There is nothing that I like better than a story about major league baseball and the players who have made it great. About 5 years ago I was visiting with Roxann Gray at the junior high campus here in Comanche when she showed me a picture of her grandfather Belve Bean standing with Ted Williams. She told me that the photograph was made after a day of fishing and that they were ready to clean fish here in Comanche at his house. Naturally I wanted to know the rest of the story. So here is what I have learned since the viewing of that picture:
Belvedere Bean was born in Mullin, Texas in 1905. He and his family left there when he was a teenager and moved to Johnson County near Alvarado to make a living picking cotton.
The job of picking cotton almost thwarted the career of Bean. When it was suggested that he try out for the hard ball team in Alvarado he told the farm owner, Tom Senter, that he couldn’t play ball that he had to help his family make a living.
Mr. Senter had seen Belve throwing rocks and he notified the coach of the Alvarado team to pay him a visit. That man promised the young Bean that if he would learn to play baseball he could buy all the groceries he wanted.
He began playing baseball and sure enough within a year he was told to go to Waxahachie and see A.A. Scott. Mr. Scott was impressed not only with his ability but his size as well. He wanted a big strong boy like Belve. Living in Waxahachie away from his family he had to find work. He was given a job washing dishes of which he got tired of very quickly. One of his fellow employees told him that he had heard that the coaches were saying “with his potential that he wouldn’t be washing dishes much longer”.
He played baseball for Waxahachie High School who was a powerhouse at the time. From there he played with the Fort Worth Cats. After his last pitching performance a scout offered him a $150 per month contract. He said, “no but would go for twice that much”. He signed on for $300 in 1927.
His first stop in the minor leagues was at Kansas City but didn’t stay long there because his contract was sold to New Orleans in the Southern Association. This is where people learned, for the first time, just how good he could hit as well as pitch.
The merchants of New Orleans were having a contest for the first player who could hit a single, then a double, a triple, and finally a home run. In his first at bat he clubbed a home run and they gave him all the prizes.
That year he hit for a .362 average which led the Southern Association in batting. His reputation as a great hitting pitcher was now beginning to grow. He also was proving that his pitching endurance and effectiveness was becoming well known. After beating league foe Little Rock 1-0 in thirteen innings, his contract was sold to the Cleveland Indians in the American League.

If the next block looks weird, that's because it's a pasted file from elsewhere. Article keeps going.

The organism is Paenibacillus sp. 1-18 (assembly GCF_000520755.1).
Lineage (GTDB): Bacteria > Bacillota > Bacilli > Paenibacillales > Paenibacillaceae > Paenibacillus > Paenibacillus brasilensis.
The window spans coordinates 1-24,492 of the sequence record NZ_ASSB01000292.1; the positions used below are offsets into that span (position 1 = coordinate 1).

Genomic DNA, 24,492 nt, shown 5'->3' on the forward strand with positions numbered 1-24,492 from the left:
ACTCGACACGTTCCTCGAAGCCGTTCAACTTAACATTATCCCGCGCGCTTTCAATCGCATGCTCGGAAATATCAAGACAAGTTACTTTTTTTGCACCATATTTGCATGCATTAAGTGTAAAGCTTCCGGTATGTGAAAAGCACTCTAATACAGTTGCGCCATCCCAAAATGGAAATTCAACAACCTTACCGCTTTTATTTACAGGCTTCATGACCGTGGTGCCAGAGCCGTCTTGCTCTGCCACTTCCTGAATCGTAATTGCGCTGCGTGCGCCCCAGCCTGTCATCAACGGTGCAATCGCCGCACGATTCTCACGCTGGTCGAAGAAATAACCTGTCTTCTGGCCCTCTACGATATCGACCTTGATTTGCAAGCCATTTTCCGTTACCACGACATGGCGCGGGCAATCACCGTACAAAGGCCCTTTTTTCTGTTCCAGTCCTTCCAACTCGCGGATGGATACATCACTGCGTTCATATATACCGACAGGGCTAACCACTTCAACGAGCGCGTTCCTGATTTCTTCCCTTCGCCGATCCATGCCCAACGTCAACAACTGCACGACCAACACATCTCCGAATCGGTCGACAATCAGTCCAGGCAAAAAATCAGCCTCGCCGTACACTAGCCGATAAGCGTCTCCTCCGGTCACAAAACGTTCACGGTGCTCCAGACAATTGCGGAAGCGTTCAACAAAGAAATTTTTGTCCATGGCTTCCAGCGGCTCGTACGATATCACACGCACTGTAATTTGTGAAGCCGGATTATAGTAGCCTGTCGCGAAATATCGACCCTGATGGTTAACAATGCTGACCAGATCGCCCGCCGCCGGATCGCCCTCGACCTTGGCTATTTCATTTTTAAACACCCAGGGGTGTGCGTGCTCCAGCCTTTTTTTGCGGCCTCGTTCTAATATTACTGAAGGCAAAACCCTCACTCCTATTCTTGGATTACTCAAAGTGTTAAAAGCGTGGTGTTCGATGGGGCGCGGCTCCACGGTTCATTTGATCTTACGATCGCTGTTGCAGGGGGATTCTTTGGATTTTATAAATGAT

Not long after he arrived in Cleveland, the Indians were hosting the New York Yankees who had the legendary Babe Ruth in the lineup. In this particular game Belve was summoned for relief duty when the starting pitcher was knocked out in the fourth inning. When Ruth came to bat Bean struck him out on three straight pitches. As he walked back to the dugout he told the young pitcher, “I will get you the next time you big (expletive deleted). A couple of innings later Ruth walked to the plate once again. Much to his chagrin that at-bat had the same results: three pitches and a strike out. As the home run king walked away the crowd gave the young pitcher a standing ovation.
Bean would go on to play five seasons with the Cleveland Indians before being traded to the Washington Senators where he would spend his last season in the majors.
This did not end his professional career. His contract was sold to the Minneapolis Millers who along with Bean had such players as Ted Williams, and in later years, Willie Mays and Carl Yastrzemski. It was during the 1938 season that he was assigned to be the roommate of Ted Williams who later became a Hall of Fame outfielder while playing for the Boston Red Sox.
It was with the Millers that Bean was in his most epic match-up of all-star pitchers when he faced Paul Dean of legendary St. Louis Cardinal fame and brother of well know Dizzy Dean. Both pitchers had won over 20 games on the season. Dean won the duel 1-0.
In 1941 bone chips that could not be repaired in this elbow forced his retirement. With his earnings from baseball he had purchased two thousand acres in Comanche. He moved his family here where he would later become sheriff of Comanche County.
It was during his time as sheriff that he realized that kids needed something to occupy what idle time they had in those days. He purchased land and recruited men from the city to help him build the old baseball park out on Highway 16 South. He lent out his equipment, shared his knowledge of the game, umpired and and announced for the youth in the community.
His love of the game, his devotion to his community, and his dedication to the youth along with his ability to inspire others gave rise to youth league baseball and now girls softball. His love of family is what has made all the baseball fields in Comanche a place where families can go and enjoy America’s pastime and spend quality time there with friends as well.
Belve Bean was a very humble man and the fact that he was a law enforcement officer who chose not to carry a gun, instead have one available if needed, was a sign that he believed in and trusted his fellow man. While playing baseball with some of the greatest names in baseball and matching them in talent on many occasions he never found reason to boast; only to inspire.Comanche National Bank P.O. Box 191 · 100 East Central · Comanche, Texas 76442 This is paid advertising. Contact firstname.lastname@example.org to feature your business or event here on TexansUnited. We will get you noticed!